Wednesday, May 26, 2004

Whither telecommuting? The idea intrigues me if only because I’ve been doing it for over 20 years (starting from downstate Virginia with a modem connected to the central computer at The Washington Times).

At one time great predictions were made. Offices would wither, people would see each other on video screens, and an age of independence would arrive. People would work from cabins in Wyoming for companies in New York. Somehow it hasn’t happened. Why?

When I tried to look into it, I found countless studies and statistics, mostly contradicting each other. Everyone agrees there is more of it, but the question is how much more. Part of the difficulty was a matter of definitions: If you work from home one day a week, are you a telecommuter? A lot of telecommuters don’t show up because they are independent contractors and not really on anybody’s radar screen. Nobody has ever asked me about it, for example.

The federal government says as much as 30 percent of the U.S. population now works at home at least part of the time. This includes the self-employed, contract workers, moonlighters and people simply bringing work home from the office.

One thing is certain: Advancing technology is making telecommuting easier.

A friend of mine does database management from home, visiting clients only when necessary. It’s a full-time job, he’s good at it, and he supports a family in suburban Washington. He can do it because of things like broadband and PCAnywhere, software that allows him to log on to clients’ computers and work on them as if he were there.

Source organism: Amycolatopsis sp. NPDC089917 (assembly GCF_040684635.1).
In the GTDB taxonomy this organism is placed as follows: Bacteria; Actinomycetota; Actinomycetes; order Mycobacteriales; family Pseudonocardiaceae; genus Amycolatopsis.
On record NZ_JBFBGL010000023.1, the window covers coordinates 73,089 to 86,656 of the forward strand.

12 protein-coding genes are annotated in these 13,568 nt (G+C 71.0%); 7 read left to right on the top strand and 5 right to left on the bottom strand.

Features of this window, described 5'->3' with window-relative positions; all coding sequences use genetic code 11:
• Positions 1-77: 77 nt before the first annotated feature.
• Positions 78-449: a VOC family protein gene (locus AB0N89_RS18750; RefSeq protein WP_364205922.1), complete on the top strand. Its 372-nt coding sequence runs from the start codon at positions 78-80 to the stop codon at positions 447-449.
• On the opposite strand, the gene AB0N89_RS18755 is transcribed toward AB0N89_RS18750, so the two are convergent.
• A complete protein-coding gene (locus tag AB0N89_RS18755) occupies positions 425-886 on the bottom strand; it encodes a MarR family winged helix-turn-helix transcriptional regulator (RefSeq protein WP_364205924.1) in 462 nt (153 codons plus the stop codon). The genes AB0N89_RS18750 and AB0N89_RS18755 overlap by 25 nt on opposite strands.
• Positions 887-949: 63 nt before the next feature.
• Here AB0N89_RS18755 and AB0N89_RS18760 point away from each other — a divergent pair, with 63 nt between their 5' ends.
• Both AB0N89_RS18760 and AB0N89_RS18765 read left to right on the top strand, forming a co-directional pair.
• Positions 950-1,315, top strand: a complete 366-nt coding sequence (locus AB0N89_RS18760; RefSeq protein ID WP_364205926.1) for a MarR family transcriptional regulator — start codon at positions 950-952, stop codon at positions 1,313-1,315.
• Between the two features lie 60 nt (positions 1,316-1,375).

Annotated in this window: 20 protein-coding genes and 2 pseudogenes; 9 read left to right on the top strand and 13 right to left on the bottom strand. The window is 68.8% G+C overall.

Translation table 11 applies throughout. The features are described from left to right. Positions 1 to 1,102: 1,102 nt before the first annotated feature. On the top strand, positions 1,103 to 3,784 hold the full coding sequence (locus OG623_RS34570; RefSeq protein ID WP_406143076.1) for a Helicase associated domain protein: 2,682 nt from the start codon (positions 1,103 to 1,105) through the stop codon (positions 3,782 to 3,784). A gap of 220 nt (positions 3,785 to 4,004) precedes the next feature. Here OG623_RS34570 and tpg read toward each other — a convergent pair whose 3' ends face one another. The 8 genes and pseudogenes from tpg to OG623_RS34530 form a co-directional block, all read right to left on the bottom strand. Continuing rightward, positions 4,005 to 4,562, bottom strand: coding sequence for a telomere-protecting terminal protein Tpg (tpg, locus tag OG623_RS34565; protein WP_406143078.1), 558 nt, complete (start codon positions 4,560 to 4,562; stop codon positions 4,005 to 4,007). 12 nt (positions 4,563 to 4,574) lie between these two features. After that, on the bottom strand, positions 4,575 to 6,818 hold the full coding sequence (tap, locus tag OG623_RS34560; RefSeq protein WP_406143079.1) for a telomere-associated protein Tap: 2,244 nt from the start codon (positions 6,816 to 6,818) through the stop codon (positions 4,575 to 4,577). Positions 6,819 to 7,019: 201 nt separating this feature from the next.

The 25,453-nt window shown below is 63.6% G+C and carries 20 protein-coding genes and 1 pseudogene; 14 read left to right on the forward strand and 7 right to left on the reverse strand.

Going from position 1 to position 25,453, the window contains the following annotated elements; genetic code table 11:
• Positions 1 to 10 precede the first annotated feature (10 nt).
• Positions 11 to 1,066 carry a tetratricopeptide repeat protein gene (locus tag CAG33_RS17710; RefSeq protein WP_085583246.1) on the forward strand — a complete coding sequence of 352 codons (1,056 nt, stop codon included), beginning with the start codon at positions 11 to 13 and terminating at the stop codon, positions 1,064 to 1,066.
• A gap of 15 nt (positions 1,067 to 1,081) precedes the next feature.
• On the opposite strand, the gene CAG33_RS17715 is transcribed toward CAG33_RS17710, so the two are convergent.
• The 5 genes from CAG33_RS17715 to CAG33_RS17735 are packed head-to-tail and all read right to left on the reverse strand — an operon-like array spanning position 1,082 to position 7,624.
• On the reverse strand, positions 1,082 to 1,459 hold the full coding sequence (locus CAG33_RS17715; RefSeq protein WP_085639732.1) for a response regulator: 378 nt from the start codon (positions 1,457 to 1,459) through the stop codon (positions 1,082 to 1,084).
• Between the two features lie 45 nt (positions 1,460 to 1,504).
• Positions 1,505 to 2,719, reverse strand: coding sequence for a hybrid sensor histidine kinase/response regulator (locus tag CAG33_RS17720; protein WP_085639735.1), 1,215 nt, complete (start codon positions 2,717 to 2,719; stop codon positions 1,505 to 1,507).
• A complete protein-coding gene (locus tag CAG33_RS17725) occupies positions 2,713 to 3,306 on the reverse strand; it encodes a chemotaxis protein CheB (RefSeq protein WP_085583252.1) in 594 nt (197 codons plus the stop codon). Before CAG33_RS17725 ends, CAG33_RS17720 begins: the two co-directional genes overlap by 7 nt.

A woman I know does Web design from home. She has clients all over the United States. She e-mails her work to the clients. They look at what she has done, comment by a mixture of telephone, e-mail, and instant messaging, and she makes adjustments. It would not have been possible before broadband and design software like Dreamweaver.

Now she’s competitive with anyone. Her clients probably don’t know that she frequently leaves her desk to care for young children. Why would they care?

Another friend manages networks for associations. He is sort of a telecommuter. He spends a lot of time on the telephone or with PCAnywhere, walking clients through the horror of network problems. But he spends a lot of time on site. I know a woman who makes her living on EBay; so do tax preparers and consultants in droves, programmers, and lots of writers.

Writers in particular have taken to telecommuting. Tending to be loners anyway, they now sit in front of laptops anywhere in the world, listening to Internet radio, doing research via Google, working when the mood strikes, and filing by e-mail. If they get bored, they grab a beer and walk along the beach in Fiji or wherever they are. All publications I know of are perfectly happy with the arrangement. Editors want clean copy on deadline. It’s all they want.

So why isn’t there more of it? One reason of course is that it only works for information workers. You can’t replace clutch assemblies at home, unless your home is a fully equipped auto shop. Some bosses seem to want the worker bees under their thumbs. And it appeals more to introverts, the solitary, and the self-starting. I’ve met those who tried and gave up because they simply needed to be around people.

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